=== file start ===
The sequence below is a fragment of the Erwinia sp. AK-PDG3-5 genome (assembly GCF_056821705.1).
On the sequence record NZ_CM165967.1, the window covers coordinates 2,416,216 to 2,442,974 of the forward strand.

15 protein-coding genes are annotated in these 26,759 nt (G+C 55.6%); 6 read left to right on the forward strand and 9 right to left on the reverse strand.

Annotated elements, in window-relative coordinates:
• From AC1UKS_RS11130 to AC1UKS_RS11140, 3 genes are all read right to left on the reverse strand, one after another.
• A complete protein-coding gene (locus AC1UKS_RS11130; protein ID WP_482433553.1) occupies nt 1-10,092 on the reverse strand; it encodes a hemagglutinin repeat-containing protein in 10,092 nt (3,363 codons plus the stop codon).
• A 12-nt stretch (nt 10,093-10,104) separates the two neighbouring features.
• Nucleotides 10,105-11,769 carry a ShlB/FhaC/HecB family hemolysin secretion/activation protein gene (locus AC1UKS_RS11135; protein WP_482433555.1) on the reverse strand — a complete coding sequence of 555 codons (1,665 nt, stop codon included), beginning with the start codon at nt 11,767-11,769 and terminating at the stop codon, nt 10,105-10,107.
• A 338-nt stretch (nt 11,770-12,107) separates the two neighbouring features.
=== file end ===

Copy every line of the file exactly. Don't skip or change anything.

The sequence below is a fragment of the Erwinia sp. AK-PDG3-5 genome (assembly GCF_056821705.1).
On the sequence record NZ_CM165967.1, the window covers coordinates 2,416,216 to 2,442,974 of the forward strand.

15 protein-coding genes are annotated in these 26,759 nt (G+C 55.6%); 6 read left to right on the forward strand and 9 right to left on the reverse strand.

Annotated elements, in window-relative coordinates:
• From AC1UKS_RS11130 to AC1UKS_RS11140, 3 genes are all read right to left on the reverse strand, one after another.
• A complete protein-coding gene (locus AC1UKS_RS11130; protein ID WP_482433553.1) occupies nt 1-10,092 on the reverse strand; it encodes a hemagglutinin repeat-containing protein in 10,092 nt (3,363 codons plus the stop codon).
• A 12-nt stretch (nt 10,093-10,104) separates the two neighbouring features.
• Nucleotides 10,105-11,769 carry a ShlB/FhaC/HecB family hemolysin secretion/activation protein gene (locus AC1UKS_RS11135; protein WP_482433555.1) on the reverse strand — a complete coding sequence of 555 codons (1,665 nt, stop codon included), beginning with the start codon at nt 11,767-11,769 and terminating at the stop codon, nt 10,105-10,107.
• A 338-nt stretch (nt 11,770-12,107) separates the two neighbouring features.